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Electrohydraulic forming is a type of metal forming in which an electric arc discharge in liquid (Yutkin effect) is used to convert electrical energy to mechanical energy and change the shape of the workpiece. A capacitor bank delivers a pulse of high current across two electrodes, which are positioned a short distance apart while submerged in a fluid (water or oil). The electric arc discharge rapidly vaporizes the surrounding fluid creating a shock wave. The workpiece, which is kept in contact with the fluid, is deformed into an evacuated die.
The potential forming capabilities of submerged arc discharge processes were recognized as early as the mid-1940s (Yutkin L.A.). During the 1950s and early 1960s, the basic process was developed into production systems. This work principally was by and for the aerospace industries. By 1970, forming machines based on submerged arc discharge, were available from machine tool builders. A few of the larger aerospace fabricators built machines of their own design to meet specific part fabrication requirements.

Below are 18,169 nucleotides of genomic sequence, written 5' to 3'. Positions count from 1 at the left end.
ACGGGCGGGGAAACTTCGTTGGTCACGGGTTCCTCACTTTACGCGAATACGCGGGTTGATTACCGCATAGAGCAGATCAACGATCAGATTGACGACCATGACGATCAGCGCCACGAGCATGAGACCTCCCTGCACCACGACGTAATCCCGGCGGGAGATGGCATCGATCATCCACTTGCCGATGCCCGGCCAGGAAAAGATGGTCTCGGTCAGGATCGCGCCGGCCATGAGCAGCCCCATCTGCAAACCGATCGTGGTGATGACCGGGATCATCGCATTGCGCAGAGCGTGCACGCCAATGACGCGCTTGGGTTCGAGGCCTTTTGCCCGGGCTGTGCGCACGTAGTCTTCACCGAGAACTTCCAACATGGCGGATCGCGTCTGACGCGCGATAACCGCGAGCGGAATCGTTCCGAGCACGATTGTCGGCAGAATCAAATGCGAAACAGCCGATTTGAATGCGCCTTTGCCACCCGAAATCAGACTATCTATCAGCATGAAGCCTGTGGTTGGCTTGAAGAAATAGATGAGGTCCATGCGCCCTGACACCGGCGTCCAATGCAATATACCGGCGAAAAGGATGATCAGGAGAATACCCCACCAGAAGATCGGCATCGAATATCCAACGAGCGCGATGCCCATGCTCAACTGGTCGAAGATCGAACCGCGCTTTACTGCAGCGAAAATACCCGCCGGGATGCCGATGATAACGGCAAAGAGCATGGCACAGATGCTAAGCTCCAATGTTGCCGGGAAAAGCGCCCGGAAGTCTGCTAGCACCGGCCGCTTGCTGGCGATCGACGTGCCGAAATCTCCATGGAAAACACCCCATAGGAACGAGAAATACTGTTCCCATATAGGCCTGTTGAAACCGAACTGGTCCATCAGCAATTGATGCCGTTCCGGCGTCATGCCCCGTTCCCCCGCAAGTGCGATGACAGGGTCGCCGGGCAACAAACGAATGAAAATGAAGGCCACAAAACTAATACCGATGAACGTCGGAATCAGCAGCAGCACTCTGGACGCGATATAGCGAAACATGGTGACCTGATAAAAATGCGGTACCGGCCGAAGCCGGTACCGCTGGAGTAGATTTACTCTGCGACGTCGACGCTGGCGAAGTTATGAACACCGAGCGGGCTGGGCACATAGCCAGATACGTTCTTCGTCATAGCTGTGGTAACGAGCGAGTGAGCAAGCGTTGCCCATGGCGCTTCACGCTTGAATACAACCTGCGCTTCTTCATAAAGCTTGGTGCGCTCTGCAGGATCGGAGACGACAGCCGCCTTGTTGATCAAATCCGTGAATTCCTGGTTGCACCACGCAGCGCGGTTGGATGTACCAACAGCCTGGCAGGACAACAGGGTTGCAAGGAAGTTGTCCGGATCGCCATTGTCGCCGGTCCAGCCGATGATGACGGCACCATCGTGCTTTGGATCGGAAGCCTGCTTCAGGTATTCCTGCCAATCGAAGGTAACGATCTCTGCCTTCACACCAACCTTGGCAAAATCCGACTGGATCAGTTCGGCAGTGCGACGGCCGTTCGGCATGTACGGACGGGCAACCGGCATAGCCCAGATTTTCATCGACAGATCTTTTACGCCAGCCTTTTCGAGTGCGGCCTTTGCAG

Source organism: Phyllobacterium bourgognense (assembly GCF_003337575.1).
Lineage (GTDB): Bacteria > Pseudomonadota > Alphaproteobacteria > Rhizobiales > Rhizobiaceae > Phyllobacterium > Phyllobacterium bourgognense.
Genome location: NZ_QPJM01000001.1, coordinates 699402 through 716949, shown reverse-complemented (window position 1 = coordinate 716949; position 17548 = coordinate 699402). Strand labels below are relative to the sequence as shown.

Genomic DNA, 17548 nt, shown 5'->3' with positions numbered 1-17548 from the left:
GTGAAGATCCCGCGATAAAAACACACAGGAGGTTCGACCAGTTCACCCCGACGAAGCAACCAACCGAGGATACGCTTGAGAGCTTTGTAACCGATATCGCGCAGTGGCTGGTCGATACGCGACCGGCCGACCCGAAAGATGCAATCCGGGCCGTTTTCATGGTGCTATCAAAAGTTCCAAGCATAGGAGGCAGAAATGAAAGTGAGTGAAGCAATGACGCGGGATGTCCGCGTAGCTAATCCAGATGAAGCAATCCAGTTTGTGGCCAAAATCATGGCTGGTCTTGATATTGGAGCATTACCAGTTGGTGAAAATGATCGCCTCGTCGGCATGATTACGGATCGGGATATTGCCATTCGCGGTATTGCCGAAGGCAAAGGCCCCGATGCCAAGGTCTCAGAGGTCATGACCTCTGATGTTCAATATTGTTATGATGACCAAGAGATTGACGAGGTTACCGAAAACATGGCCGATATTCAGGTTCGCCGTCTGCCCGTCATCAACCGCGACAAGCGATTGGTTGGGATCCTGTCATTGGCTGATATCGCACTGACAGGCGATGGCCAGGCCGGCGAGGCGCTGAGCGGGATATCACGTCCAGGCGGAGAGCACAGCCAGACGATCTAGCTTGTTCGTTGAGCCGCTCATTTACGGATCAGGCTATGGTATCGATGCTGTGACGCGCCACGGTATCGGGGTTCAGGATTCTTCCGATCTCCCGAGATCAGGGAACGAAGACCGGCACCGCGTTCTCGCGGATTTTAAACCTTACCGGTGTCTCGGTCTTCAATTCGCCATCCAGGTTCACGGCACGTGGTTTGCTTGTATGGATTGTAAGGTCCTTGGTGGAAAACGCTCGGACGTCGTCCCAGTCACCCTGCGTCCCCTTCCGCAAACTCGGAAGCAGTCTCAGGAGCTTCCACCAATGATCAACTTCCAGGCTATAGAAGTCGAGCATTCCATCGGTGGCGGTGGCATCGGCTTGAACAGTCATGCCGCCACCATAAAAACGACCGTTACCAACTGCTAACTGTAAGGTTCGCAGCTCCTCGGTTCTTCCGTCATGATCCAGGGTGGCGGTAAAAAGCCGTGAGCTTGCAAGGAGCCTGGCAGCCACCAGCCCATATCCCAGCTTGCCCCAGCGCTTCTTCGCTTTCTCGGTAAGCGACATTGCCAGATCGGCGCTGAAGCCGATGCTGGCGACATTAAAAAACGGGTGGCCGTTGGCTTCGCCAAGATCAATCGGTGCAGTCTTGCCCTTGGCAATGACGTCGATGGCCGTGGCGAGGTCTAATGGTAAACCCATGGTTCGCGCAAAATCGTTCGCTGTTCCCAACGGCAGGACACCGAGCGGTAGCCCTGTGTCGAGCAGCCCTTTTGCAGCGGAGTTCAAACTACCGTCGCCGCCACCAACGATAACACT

Electrohydraulic forming is a variation of the older, more general, explosive forming method. The only fundamental difference between these two techniques is the energy source, and subsequently, the practical size of the forming event.
Very large capacitor banks are needed to produce the same amount of energy as a modest mass of high explosives - which is expensive for large parts. On the other hand, the electrohydraulic method was seen as better suited to automation because of the fine control of multiple, sequential energy discharges and the relative compactness of the electrode-media containment system.
 US department of Energy (2011) Electrohydraulic forming of near net automotive parts